For a number of months now, I've been trying to talk to them about allergies. They claim to be allergy-friendly, but this is a dangerous fallacy. Currently, only cereal is allowed in the nursery, but cereal could (and often does) contain: dairy, nuts, peanuts, wheat, soy and of course, corn. So how allergy friendly are they, really?
I sat down with the manager and explained: unless you ban all food, you will not be safe for all kids with allergies. if you choose to have food, then you need to have backups prepared: you need to teach the staff good cleansing techniques, have a plan in place if one child eats something that another is allergic to, and above all, you must have an EpiPen Jr for each allergic child, whether or not they have a history of anaphylaxis.
Because, I explained, a child who has hives one day might have anaphylaxis the next. Whatever risk the parent chooses to take, you can prepare for anything by requiring an Epi. And everybody can be trained in how and when to use it - in fact, I offered to train them myself.
This training session was put off once, twice, until finally I wrote to the COO, asking what was going on. I wrote twice, and got a response this past week, from a new manager at my gym. She said that they were looking into the legal ramifications of EpiPen use by the staff.
Friday, I staggered in from the allergy clinic to see a response from the new manager in my email. They'd decided not to teach the staff how to use EpiPens, she said, based on legal advice that pointed out that the staff might not know when to use the Epis. But, she said, they'd certainly page me if my child had a problem.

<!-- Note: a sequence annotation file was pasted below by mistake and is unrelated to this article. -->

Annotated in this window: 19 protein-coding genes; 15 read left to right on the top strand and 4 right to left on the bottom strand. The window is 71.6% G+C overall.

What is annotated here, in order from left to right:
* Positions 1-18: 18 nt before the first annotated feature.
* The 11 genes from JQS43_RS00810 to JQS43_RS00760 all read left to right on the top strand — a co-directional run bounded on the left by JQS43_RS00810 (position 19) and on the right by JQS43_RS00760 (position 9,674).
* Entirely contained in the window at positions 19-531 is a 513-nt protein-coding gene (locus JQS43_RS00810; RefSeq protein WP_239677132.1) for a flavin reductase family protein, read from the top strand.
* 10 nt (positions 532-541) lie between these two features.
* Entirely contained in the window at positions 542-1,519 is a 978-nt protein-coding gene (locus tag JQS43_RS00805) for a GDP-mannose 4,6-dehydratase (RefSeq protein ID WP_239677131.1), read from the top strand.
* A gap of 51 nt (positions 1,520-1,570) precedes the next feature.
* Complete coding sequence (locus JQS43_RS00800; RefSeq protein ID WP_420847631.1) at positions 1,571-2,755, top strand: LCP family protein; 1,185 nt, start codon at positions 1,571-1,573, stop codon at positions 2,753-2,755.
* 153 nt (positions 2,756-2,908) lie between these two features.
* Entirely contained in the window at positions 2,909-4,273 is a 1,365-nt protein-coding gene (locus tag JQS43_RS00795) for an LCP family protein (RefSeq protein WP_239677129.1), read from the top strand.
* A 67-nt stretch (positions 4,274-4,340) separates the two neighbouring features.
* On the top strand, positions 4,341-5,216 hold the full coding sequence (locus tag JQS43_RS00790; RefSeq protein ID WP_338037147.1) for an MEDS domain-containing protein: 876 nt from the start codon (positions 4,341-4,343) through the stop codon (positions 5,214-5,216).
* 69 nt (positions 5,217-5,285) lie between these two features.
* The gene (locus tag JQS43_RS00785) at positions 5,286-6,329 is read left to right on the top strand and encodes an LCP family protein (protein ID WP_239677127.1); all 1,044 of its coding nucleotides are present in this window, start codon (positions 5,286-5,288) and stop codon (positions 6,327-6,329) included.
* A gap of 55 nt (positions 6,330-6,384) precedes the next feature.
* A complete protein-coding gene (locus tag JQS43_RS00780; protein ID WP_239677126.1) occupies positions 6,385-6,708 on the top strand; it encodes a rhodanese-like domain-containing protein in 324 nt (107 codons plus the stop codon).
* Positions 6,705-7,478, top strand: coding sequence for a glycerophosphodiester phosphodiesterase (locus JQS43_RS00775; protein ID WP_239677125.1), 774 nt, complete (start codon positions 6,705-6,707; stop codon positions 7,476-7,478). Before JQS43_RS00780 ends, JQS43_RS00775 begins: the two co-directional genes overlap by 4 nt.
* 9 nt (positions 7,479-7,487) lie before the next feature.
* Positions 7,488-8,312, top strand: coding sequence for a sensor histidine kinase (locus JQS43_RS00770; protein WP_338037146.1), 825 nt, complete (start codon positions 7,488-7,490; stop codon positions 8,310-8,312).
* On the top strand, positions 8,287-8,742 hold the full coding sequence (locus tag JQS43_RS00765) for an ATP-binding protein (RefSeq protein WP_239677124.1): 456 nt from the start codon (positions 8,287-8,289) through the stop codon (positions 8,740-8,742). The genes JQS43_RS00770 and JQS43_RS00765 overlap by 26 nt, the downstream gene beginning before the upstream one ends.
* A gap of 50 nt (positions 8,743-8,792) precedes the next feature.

The number of things wrong with that whirled in my head. What if he did have anaphylaxis? There simply might not be time to identify the problem and page me, have me come down and use the Epi. What part of 'life-threatening' don't they understand?
I pointed out that this was not a workable option, and urged the manager to consider carefully exactly what measures they were willing to take for allergy kids. Will they teach the staff cleansing techniques? How to identify an allergic reaction? Will they continue to call themselves 'allergy-friendly?' Or should they not have food allergic kids at all?
I asked them to reimburse me for the wasted months when I couldn't use the gym and patiently waited for them to resolve this issue. Meanwhile, I suppose I shall have to get used to the idea of giving up my membership.
This is the first time that an institution has refused to make the simple accomodations necessary for my children's allergies. Socially, we've run into people of my parents' generation who have simply abandoned the idea of feeding my children, and I accept the social reality that this presents. But this comes as a bit of a shock, and worries me, as I prepare to talk to the directors of two possible K-8 schools for the Eldest.
What will they be prepared to do? What won't they be prepared to do? As private schools, the Jewish day schools are not bound by the ADA, I don't think (Americans with Disabilities Act), and so I do not think that they have to accomodate my son(s), legally speaking. But we shall see.
But oh, am I shaken.